Those Villa fans who recall ‘that’ day will recoil, wince and glaze over at the mention of Luc Nilis. A superb striker, arguably one of the finest European strikers of his era, was not to be remembered at Villa Park for the quality he possessed or the partnership he held the promise to foster. Instead, he will be remembered for suffering one of the worst injuries on a football field.
Nilis was the top scorer in the Dutch Eredevisie in 1996 & 1997, forming a deadly partnership with rising star Ruud Van Nistelrooy. The latter would go on the win Dutch domestic, English, Spanish & European honours with Manchester United & Real Madrid respectively.
Nilis’ fortunes could not have contrasted further to that of his former strike partner. Just three games into his contract with Aston Villa, his career was ended.
Nilis had already scored twice for the club, firstly in the Intertoto Cup & then an outrageous flick and strike against Chelsea at Villa Park
I remember thinking at the time how like Dennis Bergkamp the techique and finish were. The goal and his celebration are recalled fondly by many Villa fans, whilst not necessarily as Bergkamp-esque, but for the quality & promise that was there for all to see. Villa had, without doubt, secured a supremely talented footballer.
A matter of weeks later, Nilis faced up for Villa in an away Premier League fixture versus Ipswich Town. Chasing a through ball in the fourth minute, he collided heavily with Ipswich goalkeeper Richard Wright. Nilis’ committed chase and Wrights attempt to clear resulted in a horrendous double break of the Belgian’s right leg, shattering the bone & calf muscle upon impact.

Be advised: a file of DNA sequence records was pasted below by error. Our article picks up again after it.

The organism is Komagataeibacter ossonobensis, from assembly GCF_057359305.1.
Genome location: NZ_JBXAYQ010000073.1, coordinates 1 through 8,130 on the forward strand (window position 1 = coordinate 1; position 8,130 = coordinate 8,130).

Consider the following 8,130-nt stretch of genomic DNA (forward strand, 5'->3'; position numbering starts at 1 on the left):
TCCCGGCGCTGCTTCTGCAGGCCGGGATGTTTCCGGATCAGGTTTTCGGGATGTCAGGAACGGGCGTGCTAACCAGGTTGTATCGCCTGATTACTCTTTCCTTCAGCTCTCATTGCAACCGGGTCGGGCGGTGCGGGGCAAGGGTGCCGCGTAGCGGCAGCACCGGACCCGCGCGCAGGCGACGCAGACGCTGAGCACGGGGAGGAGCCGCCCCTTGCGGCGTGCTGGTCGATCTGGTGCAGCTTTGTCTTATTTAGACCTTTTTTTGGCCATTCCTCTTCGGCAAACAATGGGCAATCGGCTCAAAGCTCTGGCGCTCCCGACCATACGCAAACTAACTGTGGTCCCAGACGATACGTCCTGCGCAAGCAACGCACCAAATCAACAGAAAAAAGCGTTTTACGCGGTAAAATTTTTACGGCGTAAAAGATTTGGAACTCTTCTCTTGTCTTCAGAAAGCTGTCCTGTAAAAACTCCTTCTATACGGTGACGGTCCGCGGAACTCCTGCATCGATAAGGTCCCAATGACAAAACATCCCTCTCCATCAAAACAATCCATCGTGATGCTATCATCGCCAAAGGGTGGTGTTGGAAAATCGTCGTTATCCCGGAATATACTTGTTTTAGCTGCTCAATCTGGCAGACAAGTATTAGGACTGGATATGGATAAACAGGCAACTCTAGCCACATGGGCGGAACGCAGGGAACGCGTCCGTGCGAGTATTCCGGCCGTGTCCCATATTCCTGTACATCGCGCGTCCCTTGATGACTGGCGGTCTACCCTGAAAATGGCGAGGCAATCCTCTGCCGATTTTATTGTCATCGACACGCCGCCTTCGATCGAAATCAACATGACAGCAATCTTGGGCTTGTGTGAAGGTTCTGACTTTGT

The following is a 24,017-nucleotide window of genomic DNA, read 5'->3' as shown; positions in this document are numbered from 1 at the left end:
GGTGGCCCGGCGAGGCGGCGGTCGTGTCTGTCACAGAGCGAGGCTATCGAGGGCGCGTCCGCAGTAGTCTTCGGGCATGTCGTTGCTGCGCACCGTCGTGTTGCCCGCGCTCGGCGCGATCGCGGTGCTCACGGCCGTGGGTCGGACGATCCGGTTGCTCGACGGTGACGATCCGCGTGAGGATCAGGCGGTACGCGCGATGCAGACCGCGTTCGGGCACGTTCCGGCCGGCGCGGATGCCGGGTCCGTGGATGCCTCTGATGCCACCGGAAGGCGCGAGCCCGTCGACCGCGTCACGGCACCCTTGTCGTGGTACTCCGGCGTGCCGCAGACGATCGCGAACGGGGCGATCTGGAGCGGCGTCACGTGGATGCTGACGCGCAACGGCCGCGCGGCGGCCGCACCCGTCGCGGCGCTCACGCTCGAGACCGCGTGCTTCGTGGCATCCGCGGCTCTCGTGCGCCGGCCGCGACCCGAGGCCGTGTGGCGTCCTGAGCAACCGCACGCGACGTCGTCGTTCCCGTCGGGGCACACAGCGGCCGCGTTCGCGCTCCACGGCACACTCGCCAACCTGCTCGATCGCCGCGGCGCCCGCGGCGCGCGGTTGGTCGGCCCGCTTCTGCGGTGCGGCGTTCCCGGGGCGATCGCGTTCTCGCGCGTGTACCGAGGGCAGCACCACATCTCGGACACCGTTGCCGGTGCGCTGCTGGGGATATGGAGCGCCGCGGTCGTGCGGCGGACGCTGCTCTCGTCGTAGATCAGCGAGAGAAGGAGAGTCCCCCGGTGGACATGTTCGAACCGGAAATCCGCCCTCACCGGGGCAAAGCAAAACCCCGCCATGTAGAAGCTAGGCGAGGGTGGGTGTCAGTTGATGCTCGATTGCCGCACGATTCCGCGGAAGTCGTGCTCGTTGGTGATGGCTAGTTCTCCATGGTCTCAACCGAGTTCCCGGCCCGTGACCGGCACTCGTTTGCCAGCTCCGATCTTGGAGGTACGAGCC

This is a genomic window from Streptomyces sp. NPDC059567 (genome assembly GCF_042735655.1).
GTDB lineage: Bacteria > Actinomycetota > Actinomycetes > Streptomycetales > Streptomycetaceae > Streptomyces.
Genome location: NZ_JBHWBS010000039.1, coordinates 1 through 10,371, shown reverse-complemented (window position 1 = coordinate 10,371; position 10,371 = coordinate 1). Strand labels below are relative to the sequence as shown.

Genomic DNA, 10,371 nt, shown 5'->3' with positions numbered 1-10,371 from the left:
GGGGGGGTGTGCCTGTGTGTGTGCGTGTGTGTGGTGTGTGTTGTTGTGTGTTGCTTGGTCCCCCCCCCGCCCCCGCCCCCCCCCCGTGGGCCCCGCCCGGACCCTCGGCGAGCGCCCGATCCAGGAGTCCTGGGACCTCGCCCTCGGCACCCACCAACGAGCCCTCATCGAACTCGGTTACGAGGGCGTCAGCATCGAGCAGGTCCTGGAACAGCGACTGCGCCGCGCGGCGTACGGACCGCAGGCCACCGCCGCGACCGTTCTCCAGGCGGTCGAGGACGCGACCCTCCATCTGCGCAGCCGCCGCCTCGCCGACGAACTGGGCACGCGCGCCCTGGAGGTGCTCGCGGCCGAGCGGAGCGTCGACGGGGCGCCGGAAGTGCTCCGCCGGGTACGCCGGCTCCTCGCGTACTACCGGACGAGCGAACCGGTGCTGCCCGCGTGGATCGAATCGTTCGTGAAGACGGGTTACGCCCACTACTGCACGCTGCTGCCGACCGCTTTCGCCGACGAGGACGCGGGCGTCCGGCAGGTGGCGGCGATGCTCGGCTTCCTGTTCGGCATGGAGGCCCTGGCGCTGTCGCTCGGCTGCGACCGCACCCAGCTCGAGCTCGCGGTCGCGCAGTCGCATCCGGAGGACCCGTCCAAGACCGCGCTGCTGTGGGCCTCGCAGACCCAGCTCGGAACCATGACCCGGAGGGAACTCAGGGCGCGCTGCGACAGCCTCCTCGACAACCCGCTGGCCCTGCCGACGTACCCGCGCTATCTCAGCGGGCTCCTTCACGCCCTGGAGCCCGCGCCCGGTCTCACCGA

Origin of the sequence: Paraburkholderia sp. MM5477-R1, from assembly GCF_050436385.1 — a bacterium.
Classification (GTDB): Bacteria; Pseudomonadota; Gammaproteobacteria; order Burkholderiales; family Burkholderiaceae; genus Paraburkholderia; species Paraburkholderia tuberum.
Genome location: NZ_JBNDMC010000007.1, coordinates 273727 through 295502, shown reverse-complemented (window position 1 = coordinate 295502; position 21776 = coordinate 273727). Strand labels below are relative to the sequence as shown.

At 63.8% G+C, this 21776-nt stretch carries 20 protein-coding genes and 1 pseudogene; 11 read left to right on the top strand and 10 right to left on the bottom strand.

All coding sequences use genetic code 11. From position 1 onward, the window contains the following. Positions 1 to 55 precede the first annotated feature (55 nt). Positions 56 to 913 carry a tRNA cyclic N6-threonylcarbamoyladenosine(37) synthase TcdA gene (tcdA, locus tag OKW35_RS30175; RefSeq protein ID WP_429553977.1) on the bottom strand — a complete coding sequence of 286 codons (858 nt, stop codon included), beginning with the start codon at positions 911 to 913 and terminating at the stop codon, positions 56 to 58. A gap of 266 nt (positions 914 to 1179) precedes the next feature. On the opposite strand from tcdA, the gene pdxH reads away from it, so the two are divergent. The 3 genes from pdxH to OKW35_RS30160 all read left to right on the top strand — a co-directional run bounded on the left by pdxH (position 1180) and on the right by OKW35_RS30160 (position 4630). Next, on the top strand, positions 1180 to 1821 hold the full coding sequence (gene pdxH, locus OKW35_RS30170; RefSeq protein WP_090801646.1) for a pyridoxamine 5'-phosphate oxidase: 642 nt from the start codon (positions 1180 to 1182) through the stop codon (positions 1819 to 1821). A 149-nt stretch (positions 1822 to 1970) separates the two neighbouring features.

His injury was immediately apparent as very severe & Luc was promptly aided by then veteran physio Jim Walker (now retired). Dion Dublin was the nearest player to the incident & had the previous experience of having been the closest to arguably the worst injury ever suffered (David Busst). In a bizarre twist of fate, Dublin’s Man Utd career was also ended after only 3 games when he too suffered a leg break [*Dion went on to play just 12 times for United].
Walker, both a retired footballer & an experienced physio said;
“Nilis’ injury was a bad one.’’
A normally upbeat Walker recalled various serious injuries, Gary Charles, Wilfred Bouma & Riccardo Scimeca who all went on the further their careers after serious leg breaks.
The severity and life changing impact of Nilis’ injury was captured in early statements released via the media. Little was discussed in terms of the Belgian returning to action, with the focus initially upon saving his awfully damaged leg, then progressing him to a state of normal quality of life.
In addition to the terrible break, the medical staff had to battle an infection which itself threatened to result in amputation. This type of news brought confirmation & some perspective to Nilis’ predicament.
A further quote from Jim Walker, early into Nilis’ rehabilitation;
“It was a nasty injury but his leg will get better.
“His leg is no longer in plaster as he had an aluminium nail hammered down the bone and that will stay in place until it heals.